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MarketWatch: BP confirms two recent contractor fatalities in U.S.

By Jessica Resnick-Ault Of DOW JONES NEWSWIRES
Last Update: 6:38 AM ET Nov 28, 2006

In yet another blemish to its accident-marred U.S. division, BP PLC (BP) Monday confirmed that two contract workers at its U.S. drilling operations died in on-the-job accidents in mid-November.

The first fatality occurred on the Alaskan North Slope on Nov. 13, when a worker walking across a drill pad apparently fell, striking his head, said BP spokesman Ronnie Chappell.

The second man died Nov. 17, after the drilling of a well in Eastern Oklahoma had been completed. That contract worker was helping to prepare the rig to be moved when he also sustained a fatal head-injury.

The two accidents, which haven’t been previously reported, follow a long chain of recent problems that include a major refinery explosion and a pair of major oil spills in Alaska.

“We’re still in the process of investigating two unrelated fatality incidents,” Chappell said, adding that the two accidents occurred thousands of miles apart. “Both of these incidents involved people suffering head injuries in the course of normal work activities,” Chappell said.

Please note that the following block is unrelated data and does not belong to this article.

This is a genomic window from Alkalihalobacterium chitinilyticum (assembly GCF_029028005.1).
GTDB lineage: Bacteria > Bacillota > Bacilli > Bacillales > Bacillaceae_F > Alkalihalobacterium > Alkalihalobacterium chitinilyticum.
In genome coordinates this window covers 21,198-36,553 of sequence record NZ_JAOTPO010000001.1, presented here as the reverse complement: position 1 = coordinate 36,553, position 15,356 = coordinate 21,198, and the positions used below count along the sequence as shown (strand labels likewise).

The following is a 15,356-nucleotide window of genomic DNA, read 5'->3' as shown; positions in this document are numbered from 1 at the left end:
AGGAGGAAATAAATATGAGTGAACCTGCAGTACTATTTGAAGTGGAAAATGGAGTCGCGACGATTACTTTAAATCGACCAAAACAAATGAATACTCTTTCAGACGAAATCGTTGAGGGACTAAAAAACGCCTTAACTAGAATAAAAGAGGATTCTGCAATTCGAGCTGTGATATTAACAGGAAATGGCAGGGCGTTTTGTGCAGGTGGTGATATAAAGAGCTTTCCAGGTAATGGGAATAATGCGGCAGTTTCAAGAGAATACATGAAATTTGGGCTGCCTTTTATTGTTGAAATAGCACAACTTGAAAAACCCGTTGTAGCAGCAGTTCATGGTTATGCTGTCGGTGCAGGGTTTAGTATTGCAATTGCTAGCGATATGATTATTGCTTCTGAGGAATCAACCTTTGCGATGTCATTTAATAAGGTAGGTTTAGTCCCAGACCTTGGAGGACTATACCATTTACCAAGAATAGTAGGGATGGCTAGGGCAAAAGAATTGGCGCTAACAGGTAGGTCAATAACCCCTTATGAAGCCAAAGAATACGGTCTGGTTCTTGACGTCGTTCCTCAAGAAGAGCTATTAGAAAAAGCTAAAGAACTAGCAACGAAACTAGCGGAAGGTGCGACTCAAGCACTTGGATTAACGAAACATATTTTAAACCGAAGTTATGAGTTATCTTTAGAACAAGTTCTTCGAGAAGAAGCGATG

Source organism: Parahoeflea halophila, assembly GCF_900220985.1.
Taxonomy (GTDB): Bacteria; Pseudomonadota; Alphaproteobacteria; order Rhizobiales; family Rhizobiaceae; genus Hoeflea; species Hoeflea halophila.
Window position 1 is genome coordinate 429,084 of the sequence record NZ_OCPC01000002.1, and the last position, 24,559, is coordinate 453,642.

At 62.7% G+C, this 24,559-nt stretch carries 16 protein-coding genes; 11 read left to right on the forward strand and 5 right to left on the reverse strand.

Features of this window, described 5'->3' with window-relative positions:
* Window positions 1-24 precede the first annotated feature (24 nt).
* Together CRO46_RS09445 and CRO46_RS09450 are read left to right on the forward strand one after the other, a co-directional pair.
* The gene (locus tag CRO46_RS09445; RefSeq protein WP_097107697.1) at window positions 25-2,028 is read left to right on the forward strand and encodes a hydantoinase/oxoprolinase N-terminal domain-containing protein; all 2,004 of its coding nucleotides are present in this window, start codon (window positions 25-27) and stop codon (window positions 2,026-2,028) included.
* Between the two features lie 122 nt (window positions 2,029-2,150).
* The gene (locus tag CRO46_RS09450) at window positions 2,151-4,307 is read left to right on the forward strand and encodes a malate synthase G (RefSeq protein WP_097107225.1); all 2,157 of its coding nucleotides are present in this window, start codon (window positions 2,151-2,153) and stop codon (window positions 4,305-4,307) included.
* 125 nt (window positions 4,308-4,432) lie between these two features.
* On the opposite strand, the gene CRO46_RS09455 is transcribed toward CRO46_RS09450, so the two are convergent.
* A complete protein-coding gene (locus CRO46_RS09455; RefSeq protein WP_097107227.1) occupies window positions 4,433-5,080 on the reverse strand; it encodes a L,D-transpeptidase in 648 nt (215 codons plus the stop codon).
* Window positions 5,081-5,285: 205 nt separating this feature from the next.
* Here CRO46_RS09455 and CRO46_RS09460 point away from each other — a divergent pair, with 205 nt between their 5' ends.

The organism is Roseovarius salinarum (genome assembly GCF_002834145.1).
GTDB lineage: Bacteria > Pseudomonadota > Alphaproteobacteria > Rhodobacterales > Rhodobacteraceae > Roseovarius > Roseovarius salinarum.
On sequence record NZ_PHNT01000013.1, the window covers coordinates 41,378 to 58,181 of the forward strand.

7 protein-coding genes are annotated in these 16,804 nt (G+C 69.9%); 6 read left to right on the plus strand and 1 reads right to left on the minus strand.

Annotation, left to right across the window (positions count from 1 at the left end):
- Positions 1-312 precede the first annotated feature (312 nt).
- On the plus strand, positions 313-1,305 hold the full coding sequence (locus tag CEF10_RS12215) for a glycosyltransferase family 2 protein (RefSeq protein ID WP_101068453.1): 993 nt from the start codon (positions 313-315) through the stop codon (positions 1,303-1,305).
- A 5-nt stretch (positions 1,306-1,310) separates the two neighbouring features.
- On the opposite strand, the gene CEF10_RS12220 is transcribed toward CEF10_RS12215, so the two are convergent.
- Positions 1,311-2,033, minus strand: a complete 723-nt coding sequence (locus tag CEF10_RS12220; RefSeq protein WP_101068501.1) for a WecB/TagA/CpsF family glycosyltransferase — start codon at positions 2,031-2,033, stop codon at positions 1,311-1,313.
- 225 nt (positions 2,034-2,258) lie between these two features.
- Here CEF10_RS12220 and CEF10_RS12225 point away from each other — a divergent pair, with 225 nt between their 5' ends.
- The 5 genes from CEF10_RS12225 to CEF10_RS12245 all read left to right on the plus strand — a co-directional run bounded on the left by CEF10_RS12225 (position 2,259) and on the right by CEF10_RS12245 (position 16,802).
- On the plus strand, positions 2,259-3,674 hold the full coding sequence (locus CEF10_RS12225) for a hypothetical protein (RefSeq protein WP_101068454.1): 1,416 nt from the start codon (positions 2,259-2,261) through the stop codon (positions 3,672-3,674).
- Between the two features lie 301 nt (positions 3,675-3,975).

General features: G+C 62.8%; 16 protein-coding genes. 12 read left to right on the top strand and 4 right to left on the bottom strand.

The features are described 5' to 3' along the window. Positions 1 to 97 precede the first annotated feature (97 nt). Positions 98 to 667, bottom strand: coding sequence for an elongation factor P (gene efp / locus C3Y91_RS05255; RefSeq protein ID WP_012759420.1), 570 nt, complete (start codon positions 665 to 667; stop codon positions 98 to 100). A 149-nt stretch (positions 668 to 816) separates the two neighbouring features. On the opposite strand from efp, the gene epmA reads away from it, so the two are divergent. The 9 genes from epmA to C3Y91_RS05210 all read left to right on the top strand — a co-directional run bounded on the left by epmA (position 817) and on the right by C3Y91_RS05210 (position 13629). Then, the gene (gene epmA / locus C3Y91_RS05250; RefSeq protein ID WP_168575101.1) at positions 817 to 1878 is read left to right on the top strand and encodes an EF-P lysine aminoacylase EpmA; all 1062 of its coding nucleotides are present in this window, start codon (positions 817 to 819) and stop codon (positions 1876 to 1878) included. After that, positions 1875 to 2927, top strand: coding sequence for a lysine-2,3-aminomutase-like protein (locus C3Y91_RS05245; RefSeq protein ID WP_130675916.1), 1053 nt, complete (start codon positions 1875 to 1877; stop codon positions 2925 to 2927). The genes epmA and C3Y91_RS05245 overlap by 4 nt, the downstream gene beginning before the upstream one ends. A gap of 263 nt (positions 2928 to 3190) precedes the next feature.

The company has come under fire from U.S. regulators in the past two years for a series of violations across its chain of U.S. operations.

The company’s Texas City, Texas refinery was the site of a major explosion in March, 2005, which killed 15 and injured over 170. The company came under additional regulatory heat when the same refinery had a fire the following summer.

Two of BP’s other four refineries in the continental U.S. have been fined by the U.S. Occupational Safety and Health Administration for having safety violations. The Anglo-American Oil Giant’s refinery near Toledo, Ohio was fined $2.4 million, while its Whiting, Indiana refinery has been fined $384,000 for a series of lesser violations.

The company’s U.S. refineries are currently the subject of a review led by former U.S. Secretary of State James Baker III. Baker’s 11-person-commission is scheduled to give its 500-page report on Dec. 19.

The company’s exploration and production operations have also encountered their own problems. In March 2006, the company’s Alaskan pipeline had a major leak, which was followed by a second leak in August, leading to a partial shutdown of the company’s Prudhoe Bay production facility, the largest oilfield in the U.S.

The company is complying with regulators in investigations into the latest pair of fatalities, Chappell said. Although these incidents come on the heels of the company’s other woes, he suggested that they were unrelated industrial accidents occurring thousands of miles apart.

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